A (close) relative with the first letter removed (doffs cap).

Could new readers please read the Welcome post and the FAQ before posting comments or asking questions about the site.

As this is a Prize crossword, please don’t put any ANSWERS, whether WHOLE, PARTIAL or INCORRECT, or any ALTERNATIVE CLUES in your comment.

Please read these instructions carefully – they are not subject to debate or discussion. Offending comments may be redacted or, in extreme cases, deleted. In all cases the administrator’s decision is final.

Thursday was the 95th anniversary of the birth of Mr Guitar – Chet Atkins, here he is with another fine example of his consummate versatility with said instrument:

44 comments on “ST 3009 (Hints)

  1. First read through was not very productive but getting some of the longer clues revealed all .
    A good mixture of clues with 13A my favourite .
    Thanks to everyone .

  2. This was quite tricky and I would give it *** for difficulty. As far as enjoyment went, whilst 13a, 16a and15d were good, there were a few rather clumsily worded clues and over-extended synonyms, which meant it was only ** from my point of view. Nevertheless, thank you to Dada and to Senf for clearing up a few doubts on how ro parse a few clues.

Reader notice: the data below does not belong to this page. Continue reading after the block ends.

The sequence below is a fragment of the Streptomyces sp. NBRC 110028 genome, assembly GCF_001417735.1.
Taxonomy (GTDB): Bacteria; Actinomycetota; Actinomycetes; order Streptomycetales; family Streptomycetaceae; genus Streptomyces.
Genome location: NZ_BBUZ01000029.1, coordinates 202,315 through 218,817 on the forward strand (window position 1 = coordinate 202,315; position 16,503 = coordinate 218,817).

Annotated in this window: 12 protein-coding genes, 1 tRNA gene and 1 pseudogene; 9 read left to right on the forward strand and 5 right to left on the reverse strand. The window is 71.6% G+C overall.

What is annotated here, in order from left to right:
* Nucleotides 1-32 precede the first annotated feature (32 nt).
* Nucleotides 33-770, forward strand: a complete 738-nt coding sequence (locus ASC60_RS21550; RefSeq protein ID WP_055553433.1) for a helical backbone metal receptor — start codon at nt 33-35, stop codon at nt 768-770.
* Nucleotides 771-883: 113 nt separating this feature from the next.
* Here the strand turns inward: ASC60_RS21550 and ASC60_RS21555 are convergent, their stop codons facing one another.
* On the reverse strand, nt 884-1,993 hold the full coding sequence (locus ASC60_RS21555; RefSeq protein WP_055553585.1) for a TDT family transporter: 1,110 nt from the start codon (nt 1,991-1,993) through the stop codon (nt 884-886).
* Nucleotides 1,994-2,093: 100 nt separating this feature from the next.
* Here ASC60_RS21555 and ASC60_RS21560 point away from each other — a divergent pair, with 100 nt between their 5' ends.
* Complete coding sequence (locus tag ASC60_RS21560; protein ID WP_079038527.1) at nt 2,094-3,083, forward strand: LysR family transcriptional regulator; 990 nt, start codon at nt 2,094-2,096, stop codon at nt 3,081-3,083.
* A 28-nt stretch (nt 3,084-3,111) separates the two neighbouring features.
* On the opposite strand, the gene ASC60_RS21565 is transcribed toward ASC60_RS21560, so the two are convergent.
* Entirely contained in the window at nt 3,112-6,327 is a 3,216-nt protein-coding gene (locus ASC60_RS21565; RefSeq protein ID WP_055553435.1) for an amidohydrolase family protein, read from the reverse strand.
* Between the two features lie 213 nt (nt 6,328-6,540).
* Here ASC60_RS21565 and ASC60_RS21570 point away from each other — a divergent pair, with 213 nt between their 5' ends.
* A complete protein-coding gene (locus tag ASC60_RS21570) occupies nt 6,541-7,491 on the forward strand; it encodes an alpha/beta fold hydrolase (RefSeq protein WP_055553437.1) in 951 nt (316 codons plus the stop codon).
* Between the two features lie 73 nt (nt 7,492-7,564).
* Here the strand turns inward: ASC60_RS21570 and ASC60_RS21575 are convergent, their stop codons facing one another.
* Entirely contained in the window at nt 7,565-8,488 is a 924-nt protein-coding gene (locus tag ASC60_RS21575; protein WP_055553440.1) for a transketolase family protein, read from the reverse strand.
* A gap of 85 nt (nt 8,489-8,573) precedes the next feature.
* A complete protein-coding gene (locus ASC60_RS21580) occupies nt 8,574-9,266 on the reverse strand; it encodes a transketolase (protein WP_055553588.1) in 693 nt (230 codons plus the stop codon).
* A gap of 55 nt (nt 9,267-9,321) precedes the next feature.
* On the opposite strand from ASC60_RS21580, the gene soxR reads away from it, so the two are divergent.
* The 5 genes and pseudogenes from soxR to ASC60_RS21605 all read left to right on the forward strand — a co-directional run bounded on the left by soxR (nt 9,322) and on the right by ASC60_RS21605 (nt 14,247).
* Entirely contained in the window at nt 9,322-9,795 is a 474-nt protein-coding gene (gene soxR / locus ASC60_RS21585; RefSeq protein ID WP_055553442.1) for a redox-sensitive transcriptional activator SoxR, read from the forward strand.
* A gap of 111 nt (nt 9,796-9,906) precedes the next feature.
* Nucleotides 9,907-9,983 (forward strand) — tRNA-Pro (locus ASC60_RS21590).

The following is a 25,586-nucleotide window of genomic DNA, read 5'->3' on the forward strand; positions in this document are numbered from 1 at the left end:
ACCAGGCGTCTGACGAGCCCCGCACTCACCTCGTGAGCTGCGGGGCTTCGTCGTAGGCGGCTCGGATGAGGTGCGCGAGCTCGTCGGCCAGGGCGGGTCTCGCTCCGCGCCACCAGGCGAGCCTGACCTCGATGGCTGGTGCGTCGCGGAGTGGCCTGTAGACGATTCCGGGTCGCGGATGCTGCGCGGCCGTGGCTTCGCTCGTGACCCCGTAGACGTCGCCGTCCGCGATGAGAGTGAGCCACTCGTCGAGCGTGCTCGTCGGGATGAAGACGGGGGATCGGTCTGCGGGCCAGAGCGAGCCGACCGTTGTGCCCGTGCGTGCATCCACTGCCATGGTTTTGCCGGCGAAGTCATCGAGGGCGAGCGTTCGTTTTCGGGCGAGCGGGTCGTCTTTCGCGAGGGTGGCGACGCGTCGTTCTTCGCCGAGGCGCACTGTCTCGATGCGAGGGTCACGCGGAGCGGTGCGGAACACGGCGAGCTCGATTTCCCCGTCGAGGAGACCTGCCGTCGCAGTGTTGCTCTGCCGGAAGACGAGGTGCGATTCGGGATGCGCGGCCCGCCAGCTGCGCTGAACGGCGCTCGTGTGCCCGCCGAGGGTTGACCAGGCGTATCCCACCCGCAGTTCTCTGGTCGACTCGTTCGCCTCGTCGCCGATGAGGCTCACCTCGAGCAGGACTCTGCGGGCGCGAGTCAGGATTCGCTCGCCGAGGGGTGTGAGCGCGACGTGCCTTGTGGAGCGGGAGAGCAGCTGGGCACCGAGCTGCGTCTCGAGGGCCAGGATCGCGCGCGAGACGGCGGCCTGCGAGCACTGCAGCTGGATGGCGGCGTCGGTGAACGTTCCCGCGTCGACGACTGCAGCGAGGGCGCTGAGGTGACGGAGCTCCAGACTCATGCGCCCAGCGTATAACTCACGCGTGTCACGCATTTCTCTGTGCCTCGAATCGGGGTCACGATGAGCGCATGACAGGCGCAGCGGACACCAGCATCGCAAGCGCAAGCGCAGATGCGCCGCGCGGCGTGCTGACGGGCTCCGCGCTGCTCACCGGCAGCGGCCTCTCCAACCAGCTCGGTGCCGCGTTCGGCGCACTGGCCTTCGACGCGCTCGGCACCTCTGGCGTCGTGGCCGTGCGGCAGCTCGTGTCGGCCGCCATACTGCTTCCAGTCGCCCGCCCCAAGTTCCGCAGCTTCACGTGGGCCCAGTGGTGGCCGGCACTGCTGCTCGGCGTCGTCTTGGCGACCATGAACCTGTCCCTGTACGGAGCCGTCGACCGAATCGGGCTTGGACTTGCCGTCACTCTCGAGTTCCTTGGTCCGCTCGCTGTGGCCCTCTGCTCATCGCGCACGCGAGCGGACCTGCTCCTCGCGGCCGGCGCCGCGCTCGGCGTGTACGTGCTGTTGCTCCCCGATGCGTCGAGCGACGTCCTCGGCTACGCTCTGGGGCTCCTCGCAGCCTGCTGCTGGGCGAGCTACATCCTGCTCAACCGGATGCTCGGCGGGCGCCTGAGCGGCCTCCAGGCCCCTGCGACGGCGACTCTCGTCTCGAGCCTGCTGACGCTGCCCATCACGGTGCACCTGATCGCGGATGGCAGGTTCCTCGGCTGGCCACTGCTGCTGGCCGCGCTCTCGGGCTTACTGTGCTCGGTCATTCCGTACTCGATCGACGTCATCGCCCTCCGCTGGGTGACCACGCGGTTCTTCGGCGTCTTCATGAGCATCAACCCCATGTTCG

3. 2.5*/3.5*. I enjoyed this. It was not over challenging although a couple of clues in the NW did take a bit of teasing out.

    I would have liked to nominate 13a as my favourite but the surface felt a bit contrived so 8a, my last one in, gets my vote.

    Many thanks to Dada and to Senf.

  4. Hells Bells, that was tough! I needed the excellent hints to solve and understand 24a my last in. Grateful for the anagrams without which I don’t think I could have started. Definitely a two sitting puzzle for me.
    Thx to all

  5. I thought this was at the easier end of Dada’s spectrum but a nice crossword nonetheless. But think I found yesterday’s back-pager more difficult than most – horses for courses and all that.

    Many thanks to Dada and to Senf for the hints/blog.

    PS. For fans of Dada/Paul I can thoroughly recommend yesterday’s / Saturday’s prize puzzle in the Grauniad.

  6. This morning I needed some hints to finish yesterday’s puzzle, but then waltzed through this. An absolute 19d, for once.

    Thanks to Dada and to Senf and a good weekend to all.

  7. With today’s Stella interview with Sheridan Smith, 10a was particularly relevant. Good luck to her!

  8. Senf, I think the definition in 1a is fine. You may be thinking of 1a clothing, which may indeed be considered immodest – but that’s because it provides only modest coverage.

    1. Thanks phisheep. I had a similar comment ‘offline’ so I have removed my italicised comment. However, I am not totally convinced. Not the best clue of the day.

      1. I wasnt that keen on 1a either. Although it could be got from the wordplay, I delayed writing it in, because I felt that the answer could apply to either of two opposing meanings.

        1. After some more (on-line) research, I finally found the answer without its last letter in a thesaurus listing for the definition.

  9. RD has said virtually what I thought, so nothing to add. Thanks to all, and enjoy the rest of the weekend.

  10. I must be getting better at Dada puzzles, or perhaps this one is easier than usual, as I only needed help on a few. Last in was 1a, probably because it just didn’t work re clothing, but did if you thought along the lines of spartan. COTD for me was 15d. A good weekend of puzzles,